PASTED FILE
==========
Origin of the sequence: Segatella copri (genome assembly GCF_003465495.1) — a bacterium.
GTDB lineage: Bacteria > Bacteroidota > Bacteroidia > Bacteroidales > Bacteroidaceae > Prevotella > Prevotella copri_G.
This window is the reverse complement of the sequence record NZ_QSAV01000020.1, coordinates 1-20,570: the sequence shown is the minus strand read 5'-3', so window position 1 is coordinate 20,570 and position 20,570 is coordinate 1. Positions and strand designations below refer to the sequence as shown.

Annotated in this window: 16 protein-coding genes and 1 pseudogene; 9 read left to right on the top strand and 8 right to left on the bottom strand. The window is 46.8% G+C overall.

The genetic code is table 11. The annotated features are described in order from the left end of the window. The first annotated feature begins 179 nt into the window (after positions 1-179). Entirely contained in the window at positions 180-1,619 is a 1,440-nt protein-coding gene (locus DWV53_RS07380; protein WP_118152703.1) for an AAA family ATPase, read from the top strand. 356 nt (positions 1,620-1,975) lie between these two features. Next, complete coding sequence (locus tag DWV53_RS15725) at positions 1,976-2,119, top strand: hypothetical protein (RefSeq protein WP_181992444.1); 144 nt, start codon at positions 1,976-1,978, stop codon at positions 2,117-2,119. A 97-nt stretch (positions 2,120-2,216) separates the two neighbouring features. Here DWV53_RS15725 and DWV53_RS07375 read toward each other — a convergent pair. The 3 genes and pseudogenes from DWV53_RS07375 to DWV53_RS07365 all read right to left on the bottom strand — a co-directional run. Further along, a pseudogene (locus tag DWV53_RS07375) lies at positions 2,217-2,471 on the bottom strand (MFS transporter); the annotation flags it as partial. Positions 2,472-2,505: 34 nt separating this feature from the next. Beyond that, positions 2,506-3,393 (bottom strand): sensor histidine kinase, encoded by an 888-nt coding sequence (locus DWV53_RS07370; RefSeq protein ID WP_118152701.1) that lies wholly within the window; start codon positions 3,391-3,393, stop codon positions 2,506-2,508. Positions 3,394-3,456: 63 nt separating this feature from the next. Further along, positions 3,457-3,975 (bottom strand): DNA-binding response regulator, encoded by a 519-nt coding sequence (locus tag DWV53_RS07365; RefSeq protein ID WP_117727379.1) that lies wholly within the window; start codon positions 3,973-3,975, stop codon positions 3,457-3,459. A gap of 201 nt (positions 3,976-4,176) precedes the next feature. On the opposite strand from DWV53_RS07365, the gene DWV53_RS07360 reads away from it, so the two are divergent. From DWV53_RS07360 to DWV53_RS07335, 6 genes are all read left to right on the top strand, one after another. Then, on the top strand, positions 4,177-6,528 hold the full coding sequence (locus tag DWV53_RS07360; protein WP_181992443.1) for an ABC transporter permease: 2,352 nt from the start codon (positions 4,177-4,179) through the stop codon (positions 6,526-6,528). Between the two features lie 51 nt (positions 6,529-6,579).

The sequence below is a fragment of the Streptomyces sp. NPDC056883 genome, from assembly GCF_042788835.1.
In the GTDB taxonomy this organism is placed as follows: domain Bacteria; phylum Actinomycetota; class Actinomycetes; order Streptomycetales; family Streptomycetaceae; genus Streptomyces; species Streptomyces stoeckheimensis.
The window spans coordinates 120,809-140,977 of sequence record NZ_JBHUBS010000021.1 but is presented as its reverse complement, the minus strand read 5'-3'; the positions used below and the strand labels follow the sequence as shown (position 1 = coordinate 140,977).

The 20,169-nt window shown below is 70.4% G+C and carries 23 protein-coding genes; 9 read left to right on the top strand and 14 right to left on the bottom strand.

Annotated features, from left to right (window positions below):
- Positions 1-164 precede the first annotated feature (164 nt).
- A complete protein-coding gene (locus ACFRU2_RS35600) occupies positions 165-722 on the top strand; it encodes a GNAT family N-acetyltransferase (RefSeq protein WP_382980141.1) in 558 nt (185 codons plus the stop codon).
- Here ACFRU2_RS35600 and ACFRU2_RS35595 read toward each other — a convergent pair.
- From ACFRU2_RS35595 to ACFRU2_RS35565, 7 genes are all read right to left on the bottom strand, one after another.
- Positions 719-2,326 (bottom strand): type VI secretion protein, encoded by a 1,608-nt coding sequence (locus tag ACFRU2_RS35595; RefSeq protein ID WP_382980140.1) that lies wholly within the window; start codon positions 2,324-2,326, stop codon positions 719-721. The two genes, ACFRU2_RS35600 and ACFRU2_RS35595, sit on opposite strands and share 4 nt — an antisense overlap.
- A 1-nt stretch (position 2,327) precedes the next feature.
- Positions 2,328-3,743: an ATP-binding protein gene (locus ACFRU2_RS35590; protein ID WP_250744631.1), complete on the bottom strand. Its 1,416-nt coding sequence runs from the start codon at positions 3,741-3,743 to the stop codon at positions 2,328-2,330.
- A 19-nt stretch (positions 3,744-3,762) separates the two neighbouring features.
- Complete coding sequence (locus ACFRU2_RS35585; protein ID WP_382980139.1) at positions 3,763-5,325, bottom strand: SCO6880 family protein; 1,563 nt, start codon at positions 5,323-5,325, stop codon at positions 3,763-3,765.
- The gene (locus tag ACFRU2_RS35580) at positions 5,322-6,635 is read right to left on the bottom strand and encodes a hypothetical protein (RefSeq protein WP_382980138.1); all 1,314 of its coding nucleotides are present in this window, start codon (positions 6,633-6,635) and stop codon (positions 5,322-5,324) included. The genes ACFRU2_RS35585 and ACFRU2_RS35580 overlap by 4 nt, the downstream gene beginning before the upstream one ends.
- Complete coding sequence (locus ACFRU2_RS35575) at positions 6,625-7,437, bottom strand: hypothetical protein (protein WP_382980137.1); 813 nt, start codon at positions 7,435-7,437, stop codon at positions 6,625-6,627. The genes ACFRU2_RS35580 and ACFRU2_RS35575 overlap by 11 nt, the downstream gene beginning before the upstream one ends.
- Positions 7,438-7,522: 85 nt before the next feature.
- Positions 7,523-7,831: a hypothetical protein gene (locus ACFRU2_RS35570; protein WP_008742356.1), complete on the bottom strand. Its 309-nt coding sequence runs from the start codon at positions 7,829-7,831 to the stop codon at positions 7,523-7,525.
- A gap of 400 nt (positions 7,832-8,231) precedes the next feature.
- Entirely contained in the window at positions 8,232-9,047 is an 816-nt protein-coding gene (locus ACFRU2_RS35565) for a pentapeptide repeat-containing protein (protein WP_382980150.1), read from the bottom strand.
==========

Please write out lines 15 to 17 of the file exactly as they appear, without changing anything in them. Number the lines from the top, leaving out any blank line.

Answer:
- Positions 719-2,326 (bottom strand): type VI secretion protein, encoded by a 1,608-nt coding sequence (locus tag ACFRU2_RS35595; RefSeq protein ID WP_382980140.1) that lies wholly within the window; start codon positions 2,324-2,326, stop codon positions 719-721. The two genes, ACFRU2_RS35600 and ACFRU2_RS35595, sit on opposite strands and share 4 nt — an antisense overlap.
- A 1-nt stretch (position 2,327) precedes the next feature.
- Positions 2,328-3,743: an ATP-binding protein gene (locus ACFRU2_RS35590; protein ID WP_250744631.1), complete on the bottom strand. Its 1,416-nt coding sequence runs from the start codon at positions 3,741-3,743 to the stop codon at positions 2,328-2,330.